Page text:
On the St. George campus, students have a variety of gym options including the Hart House Fitness Centre, Athletic Centre and the Goldring Centre for High Performance. Across the facilities, students can find swimming pools, strength and conditioning centres, indoor tracks, dance studios, cardio machines, tennis and squash courts and so much more. At U of T Mississauga, The Recreation, Athletics and Wellness Centre offers programs such as yoga to relieve stress, group fitness, women’s only classes, personal training session and more. Athletics and Recreation at U of T Scarborough is similarly a hub of activity on campus, which is home to the Toronto Pan Am Sports Centre.
All three campuses offer an intramural sports program – a great opportunity to create or join a team, meet new people and stay physically active.
Self-care and wellness are also a key part of maintaining a healthy student lifestyle – and, across the university, resources include peer support from trained students, yoga clubs, and workshops on managing stress or studying smarter. Programming includes a Community Support Group, Mindful Moments classes, Better Coping Skills sessions and live cooking classes. Check out the Student Mental Health Resource for a tri-campus list of programs and workshops.
For students seeking mental health support, U of T has many virtual and in-person services and programs. Navi, short for navigator, is a chat-based virtual assistant that can be used to search all mental health services and resources offered by all campuses. The tool is accessible 24/7 and communication is anonymous.
U of T My Student Support Program (MySSP) offers 24-hour support for any school, health or general life concern. Students can access it by downloading an app or by calling 1-844-451-9700 (for outside of North America, call 001-416-380-6578). The service is available in 146 languages.
Seek out places to find your community
Making connections at university goes well beyond the classroom. From hundreds of clubs and student groups to volunteer opportunities, events and more, all three U of T campuses are home to extensive programming to help find your community.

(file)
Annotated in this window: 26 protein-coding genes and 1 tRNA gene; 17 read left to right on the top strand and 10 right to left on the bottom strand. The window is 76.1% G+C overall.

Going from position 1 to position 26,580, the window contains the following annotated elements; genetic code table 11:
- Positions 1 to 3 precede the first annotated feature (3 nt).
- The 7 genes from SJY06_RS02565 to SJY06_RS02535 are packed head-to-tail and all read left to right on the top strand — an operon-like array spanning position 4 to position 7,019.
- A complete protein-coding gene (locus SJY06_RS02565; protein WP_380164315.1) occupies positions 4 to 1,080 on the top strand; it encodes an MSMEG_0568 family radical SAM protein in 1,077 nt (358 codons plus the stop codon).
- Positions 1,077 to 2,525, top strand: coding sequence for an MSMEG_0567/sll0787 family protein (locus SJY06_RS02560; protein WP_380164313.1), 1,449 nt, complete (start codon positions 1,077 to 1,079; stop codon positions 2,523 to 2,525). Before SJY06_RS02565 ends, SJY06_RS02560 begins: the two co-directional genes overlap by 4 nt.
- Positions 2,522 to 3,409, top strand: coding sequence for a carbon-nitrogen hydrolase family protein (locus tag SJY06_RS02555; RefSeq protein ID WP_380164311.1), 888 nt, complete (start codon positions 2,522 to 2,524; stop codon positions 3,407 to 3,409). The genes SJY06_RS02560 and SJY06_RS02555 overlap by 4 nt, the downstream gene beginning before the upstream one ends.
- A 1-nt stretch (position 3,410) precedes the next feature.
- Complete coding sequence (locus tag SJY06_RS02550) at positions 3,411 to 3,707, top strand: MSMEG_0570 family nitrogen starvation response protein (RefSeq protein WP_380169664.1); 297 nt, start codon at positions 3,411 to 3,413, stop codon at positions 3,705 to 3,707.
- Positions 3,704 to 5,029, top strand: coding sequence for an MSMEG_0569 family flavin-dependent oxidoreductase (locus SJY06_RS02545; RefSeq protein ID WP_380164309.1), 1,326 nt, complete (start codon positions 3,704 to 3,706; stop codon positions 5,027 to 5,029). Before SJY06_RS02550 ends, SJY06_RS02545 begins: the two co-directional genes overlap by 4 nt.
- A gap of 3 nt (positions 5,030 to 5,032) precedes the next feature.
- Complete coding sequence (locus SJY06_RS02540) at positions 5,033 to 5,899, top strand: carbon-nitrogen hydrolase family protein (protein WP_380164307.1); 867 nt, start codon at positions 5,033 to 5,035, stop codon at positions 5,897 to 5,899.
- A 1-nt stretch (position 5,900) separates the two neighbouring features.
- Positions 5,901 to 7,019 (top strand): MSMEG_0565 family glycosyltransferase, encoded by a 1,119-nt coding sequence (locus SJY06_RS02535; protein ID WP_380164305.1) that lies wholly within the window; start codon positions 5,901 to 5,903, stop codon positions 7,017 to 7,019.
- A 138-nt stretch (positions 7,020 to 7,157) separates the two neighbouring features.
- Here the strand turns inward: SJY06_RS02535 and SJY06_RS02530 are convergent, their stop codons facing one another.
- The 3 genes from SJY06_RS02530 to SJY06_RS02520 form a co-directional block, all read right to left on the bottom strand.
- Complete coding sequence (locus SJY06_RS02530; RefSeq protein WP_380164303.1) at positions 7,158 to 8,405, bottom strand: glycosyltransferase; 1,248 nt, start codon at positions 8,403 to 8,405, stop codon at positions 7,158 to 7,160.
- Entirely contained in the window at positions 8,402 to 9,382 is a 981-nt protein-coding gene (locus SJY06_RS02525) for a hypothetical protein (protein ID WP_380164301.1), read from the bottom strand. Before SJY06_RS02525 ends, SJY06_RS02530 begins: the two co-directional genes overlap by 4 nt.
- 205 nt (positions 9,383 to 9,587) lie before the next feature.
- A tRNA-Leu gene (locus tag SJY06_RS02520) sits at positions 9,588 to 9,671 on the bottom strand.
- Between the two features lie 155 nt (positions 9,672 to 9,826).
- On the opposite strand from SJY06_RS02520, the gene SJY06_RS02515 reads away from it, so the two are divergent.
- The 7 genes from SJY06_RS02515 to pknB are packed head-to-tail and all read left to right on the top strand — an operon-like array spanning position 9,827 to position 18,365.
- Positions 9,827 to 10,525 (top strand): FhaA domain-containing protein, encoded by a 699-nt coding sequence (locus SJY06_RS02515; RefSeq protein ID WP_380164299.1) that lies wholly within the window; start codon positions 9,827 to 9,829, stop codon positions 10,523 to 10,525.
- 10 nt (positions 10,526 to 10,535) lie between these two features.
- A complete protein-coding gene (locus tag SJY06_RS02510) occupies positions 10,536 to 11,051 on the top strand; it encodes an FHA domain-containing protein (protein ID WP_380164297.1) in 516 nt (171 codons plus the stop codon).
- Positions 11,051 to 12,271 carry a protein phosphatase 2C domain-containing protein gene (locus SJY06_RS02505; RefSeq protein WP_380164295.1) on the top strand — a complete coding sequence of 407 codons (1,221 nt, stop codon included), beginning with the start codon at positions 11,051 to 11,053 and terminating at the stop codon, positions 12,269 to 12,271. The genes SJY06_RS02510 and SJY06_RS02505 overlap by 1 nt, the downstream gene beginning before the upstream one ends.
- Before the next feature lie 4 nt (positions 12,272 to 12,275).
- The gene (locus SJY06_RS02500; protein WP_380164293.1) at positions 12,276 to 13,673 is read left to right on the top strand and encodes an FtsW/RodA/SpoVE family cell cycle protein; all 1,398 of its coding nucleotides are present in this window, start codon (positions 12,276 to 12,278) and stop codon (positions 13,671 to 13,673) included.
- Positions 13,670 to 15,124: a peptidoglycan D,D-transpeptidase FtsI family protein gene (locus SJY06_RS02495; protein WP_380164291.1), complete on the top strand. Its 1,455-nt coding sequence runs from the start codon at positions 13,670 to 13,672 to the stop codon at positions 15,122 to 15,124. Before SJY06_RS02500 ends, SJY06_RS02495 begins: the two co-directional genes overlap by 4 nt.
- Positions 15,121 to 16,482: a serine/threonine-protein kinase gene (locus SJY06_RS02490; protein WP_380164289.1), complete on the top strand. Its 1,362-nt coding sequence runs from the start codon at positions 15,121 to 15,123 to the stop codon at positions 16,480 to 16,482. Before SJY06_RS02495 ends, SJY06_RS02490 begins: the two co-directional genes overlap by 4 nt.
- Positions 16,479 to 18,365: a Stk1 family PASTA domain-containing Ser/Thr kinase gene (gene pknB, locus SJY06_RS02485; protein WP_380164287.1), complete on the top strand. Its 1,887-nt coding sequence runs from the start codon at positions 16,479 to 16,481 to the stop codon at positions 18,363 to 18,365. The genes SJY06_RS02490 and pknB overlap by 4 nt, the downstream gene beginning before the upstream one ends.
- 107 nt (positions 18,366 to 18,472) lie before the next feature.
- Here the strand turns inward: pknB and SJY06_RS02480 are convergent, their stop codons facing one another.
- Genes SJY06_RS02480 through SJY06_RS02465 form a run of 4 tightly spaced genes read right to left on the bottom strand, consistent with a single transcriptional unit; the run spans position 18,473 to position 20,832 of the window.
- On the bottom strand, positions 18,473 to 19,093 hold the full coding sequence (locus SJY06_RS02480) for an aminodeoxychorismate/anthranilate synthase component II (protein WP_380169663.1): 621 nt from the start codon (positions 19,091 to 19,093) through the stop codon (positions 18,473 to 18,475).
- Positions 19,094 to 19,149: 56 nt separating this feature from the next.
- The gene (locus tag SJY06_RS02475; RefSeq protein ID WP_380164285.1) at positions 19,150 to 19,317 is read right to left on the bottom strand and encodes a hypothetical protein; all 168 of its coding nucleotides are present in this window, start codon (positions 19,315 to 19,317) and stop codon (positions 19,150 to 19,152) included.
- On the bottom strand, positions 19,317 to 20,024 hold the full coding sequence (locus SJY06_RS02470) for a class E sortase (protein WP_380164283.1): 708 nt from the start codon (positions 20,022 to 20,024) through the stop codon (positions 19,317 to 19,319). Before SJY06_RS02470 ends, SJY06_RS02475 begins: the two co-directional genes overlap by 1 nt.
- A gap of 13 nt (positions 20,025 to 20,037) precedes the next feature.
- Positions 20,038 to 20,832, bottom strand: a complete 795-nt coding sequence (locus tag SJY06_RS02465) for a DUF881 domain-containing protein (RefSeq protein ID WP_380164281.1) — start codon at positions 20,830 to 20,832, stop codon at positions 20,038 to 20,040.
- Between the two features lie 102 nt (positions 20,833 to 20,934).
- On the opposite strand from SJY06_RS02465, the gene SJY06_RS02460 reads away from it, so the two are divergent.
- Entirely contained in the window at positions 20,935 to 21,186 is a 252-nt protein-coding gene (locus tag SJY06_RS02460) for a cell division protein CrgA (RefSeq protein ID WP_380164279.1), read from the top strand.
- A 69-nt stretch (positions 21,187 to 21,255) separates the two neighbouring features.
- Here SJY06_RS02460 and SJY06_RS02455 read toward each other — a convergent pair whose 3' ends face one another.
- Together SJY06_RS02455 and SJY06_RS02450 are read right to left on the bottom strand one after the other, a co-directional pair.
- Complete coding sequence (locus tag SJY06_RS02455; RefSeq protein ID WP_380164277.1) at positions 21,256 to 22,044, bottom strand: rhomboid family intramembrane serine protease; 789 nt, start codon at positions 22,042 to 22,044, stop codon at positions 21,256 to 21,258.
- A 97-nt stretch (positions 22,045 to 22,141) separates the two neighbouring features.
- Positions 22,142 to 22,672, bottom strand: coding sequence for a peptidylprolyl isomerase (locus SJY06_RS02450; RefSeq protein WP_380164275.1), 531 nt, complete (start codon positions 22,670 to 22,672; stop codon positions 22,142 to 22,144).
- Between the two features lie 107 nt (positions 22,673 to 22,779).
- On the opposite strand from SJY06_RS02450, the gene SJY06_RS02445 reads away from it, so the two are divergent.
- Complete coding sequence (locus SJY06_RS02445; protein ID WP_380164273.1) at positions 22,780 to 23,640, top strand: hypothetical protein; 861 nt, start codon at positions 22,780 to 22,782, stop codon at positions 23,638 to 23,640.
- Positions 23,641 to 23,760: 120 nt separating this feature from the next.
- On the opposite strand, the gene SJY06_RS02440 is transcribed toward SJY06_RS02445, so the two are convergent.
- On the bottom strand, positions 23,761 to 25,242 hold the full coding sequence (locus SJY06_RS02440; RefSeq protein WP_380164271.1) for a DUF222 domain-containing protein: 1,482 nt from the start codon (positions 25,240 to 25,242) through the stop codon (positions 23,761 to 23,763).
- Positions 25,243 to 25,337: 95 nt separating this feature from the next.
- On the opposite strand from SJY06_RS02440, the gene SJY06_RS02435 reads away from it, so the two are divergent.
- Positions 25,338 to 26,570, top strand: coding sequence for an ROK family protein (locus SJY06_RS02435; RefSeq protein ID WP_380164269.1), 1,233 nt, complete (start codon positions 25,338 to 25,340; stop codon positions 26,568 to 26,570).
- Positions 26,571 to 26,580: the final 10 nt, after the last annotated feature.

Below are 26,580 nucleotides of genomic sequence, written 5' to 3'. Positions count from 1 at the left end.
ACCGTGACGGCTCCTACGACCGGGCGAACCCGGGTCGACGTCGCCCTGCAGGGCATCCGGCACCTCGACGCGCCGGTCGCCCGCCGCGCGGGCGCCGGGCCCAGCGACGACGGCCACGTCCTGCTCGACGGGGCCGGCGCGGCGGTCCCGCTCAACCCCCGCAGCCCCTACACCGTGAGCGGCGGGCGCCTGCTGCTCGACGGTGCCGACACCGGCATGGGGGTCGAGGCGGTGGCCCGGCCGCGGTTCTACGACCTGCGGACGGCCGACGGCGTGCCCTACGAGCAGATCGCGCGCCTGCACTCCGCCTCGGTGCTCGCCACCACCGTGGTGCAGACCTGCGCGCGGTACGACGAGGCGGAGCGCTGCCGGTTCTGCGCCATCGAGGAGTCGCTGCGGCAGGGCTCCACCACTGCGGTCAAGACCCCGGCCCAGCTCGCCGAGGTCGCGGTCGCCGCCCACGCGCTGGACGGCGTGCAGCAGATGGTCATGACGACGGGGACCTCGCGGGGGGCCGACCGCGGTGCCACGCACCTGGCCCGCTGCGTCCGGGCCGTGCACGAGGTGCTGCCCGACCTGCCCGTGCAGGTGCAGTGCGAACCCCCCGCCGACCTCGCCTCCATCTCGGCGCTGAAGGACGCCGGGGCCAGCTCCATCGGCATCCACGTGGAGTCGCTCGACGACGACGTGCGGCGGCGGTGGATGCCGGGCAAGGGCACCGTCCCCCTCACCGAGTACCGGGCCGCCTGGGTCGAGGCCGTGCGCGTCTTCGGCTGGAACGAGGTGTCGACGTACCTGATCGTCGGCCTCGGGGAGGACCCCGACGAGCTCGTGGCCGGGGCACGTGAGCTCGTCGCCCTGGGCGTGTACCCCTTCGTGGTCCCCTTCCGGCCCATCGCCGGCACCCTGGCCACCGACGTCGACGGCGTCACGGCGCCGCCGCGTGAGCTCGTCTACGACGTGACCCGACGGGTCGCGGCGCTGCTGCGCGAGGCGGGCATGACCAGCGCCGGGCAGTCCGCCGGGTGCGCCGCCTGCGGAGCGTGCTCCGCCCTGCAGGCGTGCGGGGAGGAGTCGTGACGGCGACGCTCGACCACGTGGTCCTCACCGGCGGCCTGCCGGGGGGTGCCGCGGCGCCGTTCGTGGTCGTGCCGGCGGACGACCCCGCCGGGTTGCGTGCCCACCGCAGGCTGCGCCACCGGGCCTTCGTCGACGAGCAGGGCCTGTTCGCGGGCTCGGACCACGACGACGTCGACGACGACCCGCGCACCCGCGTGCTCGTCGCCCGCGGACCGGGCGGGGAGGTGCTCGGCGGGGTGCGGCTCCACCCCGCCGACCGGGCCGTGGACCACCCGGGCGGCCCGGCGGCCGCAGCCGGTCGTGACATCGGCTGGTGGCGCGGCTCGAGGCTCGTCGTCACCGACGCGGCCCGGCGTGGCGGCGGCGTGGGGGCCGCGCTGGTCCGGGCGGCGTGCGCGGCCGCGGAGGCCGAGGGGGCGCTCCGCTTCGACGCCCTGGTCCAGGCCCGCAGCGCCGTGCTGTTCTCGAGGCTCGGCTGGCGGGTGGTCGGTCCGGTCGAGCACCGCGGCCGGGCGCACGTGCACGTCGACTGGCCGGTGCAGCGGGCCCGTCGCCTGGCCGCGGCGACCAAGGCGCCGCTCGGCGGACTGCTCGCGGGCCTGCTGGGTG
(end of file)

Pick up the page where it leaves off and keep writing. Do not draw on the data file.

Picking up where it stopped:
At St. George, Student Life is a great first stop for mentorship and peer programs that offer support from upper year students, coaching skills and opportunities to network and make connections. Programs include Latin American Student Engagement, African Black Caribbean Student Engagement, Southeast Asian Student Engagement, First Generation Student Engagement and more.
U of T is home to hundreds of community-oriented clubs and student groups, including UTSC Cheer (photo by Geoffrey Vendeville)
On Sept. 8 from 11 a.m. to 12:30 p.m., undergraduate students are invited to attend a virtual workshop called Talking to New People. The session is meant to help students who may be feeling anxious or fearful about making new connections at university. And, on Sept. 12 from 1:30 to 2:30 p.m., a learning strategist will lead a virtual workshop called Planning for the Semester, which will focus on helping students create strategies to manage the semester workload.
For more workshops and events, check out the Student Life calendar.
Another key destination is Hart House, a student centre on the St. George campus that offers programming and clubs ranging from archery and debate to photography and chess – all housed in a beautiful, century-old building.